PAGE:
Creatively, I took a bit of a detour into die-cutting photographic prints, part of which was spent working with Holly Woodward, a local OCA photography student. This started out as a bit of a treat, but is now a strong candidate for A5. I put a phone image of an altered polaroid onto the OCA board and had some very interesting feedback so am currently engaged in exploring this work further.
My confidence, admittedly never that low, is strengthening. I am starting to feel more sure of my gut instinct and more inclined to try out an idea just to see how and if it could work. I think I have my tutor to thank for that.
The area that I am struggling with at the moment is seeing the shape of my study route with the OCA. I find increasingly that the work I want to make is not necessarily a digital photograph, transmittable through the ether and printable anywhere. I like to make physical work, something with three dimensions, a back and a front, with presence. It might be a photograph, or it might include images or have been a photograph at some point in its life. I would love to learn more about multi-media work as I progress through my studies. I am hoping that my L1 path will be EYV, C&N and then either the new Creative Book Design or the new Visual Dynamics course (neither are available yet). I have wondered regularly whether I should consider moving to the Creative Arts Pathway, which would allow me to study textiles (which I love) as well…. but I would have to take the Creative Arts Today module, and with FIP and EYV both being introductory courses I’m not sure that I want to do another course at that level rather than exploring photography further. There is also the point that the photography work I’ve seen from L2 and L3 students is in a very broad range of formats, so this may not be the problem that it feels like. I know that there are changes are coming in terms of what format work should be in when submitted for assessment, so I think I shall sit tight until that guidance is released and see what changes. I am very aware that if I do choose to switch to the CA pathway, I will have to do that at the end of EYV, in order to fit in CAT and ATV as my other choices. Plus the other slight concern about what if my textile skills are not good enough?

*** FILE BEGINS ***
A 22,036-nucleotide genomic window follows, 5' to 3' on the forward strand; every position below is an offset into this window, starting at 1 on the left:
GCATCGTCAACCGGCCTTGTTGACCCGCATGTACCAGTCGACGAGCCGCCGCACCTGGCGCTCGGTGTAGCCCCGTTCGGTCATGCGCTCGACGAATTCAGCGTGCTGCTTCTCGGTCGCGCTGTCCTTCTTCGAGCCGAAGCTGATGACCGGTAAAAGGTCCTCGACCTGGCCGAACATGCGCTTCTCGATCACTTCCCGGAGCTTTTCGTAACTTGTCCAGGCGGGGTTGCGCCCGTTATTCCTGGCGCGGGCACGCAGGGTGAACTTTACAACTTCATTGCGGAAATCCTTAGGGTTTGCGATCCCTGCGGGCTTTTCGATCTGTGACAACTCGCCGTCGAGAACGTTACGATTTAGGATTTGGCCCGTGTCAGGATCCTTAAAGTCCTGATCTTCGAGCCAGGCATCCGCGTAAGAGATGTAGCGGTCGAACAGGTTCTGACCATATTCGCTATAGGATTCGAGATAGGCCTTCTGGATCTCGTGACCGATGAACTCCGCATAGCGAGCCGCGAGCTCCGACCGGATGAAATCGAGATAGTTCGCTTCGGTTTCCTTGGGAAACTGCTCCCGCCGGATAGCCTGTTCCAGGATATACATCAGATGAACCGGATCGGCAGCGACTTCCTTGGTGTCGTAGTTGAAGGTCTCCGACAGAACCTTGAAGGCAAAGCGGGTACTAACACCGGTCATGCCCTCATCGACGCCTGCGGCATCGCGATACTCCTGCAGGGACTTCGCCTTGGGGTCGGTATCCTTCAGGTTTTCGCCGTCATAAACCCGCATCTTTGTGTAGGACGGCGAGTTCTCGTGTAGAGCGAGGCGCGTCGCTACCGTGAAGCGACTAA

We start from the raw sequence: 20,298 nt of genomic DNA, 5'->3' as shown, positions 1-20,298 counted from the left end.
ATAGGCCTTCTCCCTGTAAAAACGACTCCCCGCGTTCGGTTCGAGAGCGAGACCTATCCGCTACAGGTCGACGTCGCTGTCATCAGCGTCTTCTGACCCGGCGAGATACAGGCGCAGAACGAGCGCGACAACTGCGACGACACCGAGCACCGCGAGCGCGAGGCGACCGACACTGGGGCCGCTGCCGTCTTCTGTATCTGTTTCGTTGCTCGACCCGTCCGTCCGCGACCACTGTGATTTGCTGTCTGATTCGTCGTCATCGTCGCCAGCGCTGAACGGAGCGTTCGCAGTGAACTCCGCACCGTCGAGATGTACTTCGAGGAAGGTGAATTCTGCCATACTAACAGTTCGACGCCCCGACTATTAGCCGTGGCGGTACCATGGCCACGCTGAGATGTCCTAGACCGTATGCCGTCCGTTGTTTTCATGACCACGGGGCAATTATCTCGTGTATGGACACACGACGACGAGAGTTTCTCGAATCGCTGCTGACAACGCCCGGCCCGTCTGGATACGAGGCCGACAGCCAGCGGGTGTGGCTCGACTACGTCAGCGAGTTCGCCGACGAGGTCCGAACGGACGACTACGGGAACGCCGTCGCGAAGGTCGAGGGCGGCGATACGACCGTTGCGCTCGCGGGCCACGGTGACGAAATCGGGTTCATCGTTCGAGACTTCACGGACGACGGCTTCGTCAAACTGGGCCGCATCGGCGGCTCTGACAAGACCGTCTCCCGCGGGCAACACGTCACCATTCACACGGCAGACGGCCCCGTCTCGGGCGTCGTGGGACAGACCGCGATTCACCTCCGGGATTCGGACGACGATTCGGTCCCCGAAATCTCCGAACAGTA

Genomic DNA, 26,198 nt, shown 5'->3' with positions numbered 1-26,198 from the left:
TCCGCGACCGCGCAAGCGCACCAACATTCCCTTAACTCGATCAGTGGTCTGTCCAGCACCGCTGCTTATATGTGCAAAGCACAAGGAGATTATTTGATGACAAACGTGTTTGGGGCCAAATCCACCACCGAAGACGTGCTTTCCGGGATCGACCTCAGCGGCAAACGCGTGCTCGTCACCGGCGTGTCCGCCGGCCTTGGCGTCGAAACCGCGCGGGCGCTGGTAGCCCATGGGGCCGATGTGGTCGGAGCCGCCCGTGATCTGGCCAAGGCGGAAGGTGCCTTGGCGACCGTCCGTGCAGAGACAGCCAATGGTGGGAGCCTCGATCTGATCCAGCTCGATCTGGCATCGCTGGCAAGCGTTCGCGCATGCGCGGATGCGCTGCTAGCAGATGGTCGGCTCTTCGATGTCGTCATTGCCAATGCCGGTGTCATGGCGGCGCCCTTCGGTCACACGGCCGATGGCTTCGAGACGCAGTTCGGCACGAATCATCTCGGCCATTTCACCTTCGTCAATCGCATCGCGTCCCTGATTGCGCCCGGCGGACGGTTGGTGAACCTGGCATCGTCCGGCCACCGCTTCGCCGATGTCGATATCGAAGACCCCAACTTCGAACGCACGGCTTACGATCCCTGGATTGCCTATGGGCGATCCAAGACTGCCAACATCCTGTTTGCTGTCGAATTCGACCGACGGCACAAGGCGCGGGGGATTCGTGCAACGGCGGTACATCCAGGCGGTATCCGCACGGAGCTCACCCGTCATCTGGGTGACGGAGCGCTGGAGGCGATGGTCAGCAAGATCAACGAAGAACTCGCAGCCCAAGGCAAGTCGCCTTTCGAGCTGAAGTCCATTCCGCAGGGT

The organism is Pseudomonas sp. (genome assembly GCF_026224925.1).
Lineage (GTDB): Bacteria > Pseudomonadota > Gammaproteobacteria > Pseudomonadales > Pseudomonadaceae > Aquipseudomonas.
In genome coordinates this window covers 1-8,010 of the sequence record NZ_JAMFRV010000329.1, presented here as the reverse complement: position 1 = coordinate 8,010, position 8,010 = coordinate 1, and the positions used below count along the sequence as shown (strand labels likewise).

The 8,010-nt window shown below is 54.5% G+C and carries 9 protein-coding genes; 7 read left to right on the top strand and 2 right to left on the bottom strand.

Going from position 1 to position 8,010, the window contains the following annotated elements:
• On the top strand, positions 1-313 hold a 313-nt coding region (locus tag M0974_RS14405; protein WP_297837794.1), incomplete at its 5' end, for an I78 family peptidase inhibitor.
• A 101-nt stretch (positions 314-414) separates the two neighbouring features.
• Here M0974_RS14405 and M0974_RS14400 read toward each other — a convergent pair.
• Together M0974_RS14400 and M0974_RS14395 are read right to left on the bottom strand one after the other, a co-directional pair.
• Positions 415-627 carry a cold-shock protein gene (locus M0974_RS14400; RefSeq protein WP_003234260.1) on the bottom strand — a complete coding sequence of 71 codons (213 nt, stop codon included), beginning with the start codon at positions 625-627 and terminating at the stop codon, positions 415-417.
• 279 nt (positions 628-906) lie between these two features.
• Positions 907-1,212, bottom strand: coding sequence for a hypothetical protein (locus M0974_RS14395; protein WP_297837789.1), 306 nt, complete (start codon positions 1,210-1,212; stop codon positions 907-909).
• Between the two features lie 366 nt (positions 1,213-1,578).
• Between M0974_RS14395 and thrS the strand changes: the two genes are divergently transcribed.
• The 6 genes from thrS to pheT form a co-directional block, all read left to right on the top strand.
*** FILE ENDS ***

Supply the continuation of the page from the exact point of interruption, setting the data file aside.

I was not thrilled with much of my project work for this part. 2.4 and 2.6 made me happy but much of the rest leaves me slightly embarrassed to have it on a public blog, it feels far less adventurous than the equivalents were on the Foundation course. Consequently, rightly or wrongly, I feel far less invested in the exercises in this course. That said I appreciate the need for the exercises to be done so will continue to do them and hope to be better inspired as I move beyond the overlap between the courses. I still have one exercise to finish for this part which I shall wrap up with some Part 3 project work over the next week or two.
The assignment was completely different and far more engaging. I relished being able to have a more creative input and a broader brief to work to. I felt as if I was making my own work again. Having started to establish a relationship with my tutor after A1 also helped me to feel more confident about returning to a more creative and risk-driven approach. I very much engaged with, and enjoyed, the different research paths available to me and this helped me to produce an assignment that I felt benefitted from my parallel research into photobooth work and the use of the smile in every day social media and advertising. My tutor’s research suggestions were bang-on and really helped me place my work in the context of the research I did. I am very excited about taking this work further and that is probably worth the lacklustre experience on the exercises.
Interestingly, I had mentioned my plans for this assignment to my Foundations tutor who led the Conceptual Art study visit that I went on in August. He was interested in the work and asked me to send a link when it was finished. He commented that this was also an idea that I’d tried on the FiP course, in Exercise 3.8 Rephotographing. This similarity had completely escaped me, obviously the beginning of the idea was there then, although it’s less about the smile at that stage. Really interesting.
The Skype and follow-up notes feedback from A2 was very helpful indeed and I look forward to getting more feedback this way in future. Similarly, it was helpful to discuss my ideas for A3 in real time and to finish the call with a convincing shortlist that I could now consider with confidence. I am very much looking forward to making A3.
I am trying to ramp up my study visits and reading, and am consequently behind with blogging them. I found the suggested reading at the end of A1 to be very helpful. Stephen Bull’s Photography was very clearly written and accessible. Girls! Girls! Girls! I am still reading, it is very absorbing and helpful to my work. It was good to read it on the way to a study visit, then walk into the Photographers’ Gallery and see work by the artists that I’d just been reading about.